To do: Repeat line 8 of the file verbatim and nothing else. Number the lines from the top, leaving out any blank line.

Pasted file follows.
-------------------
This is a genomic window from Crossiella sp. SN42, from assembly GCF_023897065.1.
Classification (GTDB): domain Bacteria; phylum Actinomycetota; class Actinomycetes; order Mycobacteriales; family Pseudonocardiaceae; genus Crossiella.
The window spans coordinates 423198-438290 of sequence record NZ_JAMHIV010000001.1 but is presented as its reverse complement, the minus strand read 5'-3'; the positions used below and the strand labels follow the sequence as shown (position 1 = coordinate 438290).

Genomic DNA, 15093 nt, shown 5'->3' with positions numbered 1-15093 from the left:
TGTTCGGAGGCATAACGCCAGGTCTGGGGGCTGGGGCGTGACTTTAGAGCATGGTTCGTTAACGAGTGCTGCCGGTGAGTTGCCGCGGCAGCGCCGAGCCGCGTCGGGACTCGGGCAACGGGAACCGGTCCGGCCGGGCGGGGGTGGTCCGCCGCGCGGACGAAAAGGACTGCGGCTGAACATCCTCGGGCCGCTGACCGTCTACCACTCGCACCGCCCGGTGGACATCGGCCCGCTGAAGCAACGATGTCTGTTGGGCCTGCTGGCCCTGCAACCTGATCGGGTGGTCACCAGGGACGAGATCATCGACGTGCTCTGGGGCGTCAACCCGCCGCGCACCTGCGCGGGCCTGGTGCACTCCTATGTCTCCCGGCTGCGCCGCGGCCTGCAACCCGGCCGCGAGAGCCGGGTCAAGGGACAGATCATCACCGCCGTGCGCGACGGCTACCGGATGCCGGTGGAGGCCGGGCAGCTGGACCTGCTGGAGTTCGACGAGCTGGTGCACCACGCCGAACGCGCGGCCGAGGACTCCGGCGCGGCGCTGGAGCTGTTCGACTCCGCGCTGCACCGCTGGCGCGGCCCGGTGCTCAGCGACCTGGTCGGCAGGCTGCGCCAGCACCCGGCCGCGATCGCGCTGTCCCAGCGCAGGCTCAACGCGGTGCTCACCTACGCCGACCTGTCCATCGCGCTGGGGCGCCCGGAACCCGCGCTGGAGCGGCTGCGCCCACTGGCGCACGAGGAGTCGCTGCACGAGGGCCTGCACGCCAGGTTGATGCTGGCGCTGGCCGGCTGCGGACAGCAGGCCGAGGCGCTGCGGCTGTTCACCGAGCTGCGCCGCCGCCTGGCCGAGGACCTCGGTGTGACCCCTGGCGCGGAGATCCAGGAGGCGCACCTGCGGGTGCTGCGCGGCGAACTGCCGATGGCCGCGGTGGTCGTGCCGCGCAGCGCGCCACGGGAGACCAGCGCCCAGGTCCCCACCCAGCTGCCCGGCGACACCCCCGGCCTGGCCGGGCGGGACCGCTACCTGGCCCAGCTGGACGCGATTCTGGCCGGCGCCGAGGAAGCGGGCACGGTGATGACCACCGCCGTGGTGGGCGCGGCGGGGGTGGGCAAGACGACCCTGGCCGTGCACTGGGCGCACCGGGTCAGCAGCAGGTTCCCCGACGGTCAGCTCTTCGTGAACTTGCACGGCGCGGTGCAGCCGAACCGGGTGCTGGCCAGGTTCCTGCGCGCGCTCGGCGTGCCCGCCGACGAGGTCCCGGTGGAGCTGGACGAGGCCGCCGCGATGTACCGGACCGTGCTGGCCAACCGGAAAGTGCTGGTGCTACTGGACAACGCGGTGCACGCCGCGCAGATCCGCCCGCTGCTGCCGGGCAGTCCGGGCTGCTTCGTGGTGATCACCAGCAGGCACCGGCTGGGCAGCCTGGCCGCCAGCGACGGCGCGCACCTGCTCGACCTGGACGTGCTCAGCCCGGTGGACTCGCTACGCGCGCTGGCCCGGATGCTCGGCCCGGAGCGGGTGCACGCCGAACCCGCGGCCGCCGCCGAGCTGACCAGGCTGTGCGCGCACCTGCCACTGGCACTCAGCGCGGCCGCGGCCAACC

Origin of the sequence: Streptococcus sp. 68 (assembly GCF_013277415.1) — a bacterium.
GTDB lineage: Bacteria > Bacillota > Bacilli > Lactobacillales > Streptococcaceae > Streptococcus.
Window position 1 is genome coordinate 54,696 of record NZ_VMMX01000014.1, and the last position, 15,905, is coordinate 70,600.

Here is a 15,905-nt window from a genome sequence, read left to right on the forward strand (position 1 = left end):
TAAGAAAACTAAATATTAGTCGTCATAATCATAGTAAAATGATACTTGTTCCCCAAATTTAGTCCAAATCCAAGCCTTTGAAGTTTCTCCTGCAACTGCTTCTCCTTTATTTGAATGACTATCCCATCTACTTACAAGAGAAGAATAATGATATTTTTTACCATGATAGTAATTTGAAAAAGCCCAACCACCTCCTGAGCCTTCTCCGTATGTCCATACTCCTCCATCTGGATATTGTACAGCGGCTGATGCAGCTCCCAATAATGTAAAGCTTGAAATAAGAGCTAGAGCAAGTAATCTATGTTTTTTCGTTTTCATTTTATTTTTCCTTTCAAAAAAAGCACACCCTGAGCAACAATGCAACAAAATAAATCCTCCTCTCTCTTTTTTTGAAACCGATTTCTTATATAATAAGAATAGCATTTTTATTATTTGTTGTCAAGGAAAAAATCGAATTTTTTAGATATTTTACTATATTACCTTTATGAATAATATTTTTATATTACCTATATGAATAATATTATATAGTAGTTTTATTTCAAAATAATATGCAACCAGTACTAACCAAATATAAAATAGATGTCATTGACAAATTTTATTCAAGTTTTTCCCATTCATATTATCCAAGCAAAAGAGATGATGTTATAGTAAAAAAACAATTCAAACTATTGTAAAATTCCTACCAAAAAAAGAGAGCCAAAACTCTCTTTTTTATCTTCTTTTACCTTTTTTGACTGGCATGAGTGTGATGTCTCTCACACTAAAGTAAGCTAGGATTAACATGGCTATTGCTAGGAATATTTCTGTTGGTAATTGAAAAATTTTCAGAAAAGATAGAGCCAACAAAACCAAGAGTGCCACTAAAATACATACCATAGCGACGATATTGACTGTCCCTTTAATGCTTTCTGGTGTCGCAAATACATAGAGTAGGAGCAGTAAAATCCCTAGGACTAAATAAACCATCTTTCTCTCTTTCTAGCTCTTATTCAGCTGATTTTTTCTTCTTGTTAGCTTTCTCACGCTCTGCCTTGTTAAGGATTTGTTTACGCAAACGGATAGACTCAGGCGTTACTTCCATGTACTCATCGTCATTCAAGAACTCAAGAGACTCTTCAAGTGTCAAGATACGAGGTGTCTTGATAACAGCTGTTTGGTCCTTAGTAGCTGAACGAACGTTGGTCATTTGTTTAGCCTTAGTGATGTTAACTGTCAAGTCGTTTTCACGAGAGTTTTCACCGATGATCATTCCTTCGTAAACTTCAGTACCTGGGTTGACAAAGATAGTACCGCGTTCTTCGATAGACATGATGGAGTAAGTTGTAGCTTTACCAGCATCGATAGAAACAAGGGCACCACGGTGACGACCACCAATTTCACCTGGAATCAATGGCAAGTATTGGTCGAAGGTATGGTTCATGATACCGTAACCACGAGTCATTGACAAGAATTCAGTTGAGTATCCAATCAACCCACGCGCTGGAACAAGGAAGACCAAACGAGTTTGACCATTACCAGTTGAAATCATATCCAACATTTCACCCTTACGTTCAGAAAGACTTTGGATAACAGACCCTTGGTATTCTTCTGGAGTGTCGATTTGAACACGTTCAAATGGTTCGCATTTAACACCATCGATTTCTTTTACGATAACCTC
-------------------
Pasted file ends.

Window position 1 is genome coordinate 54,696 of record NZ_VMMX01000014.1, and the last position, 15,905, is coordinate 70,600.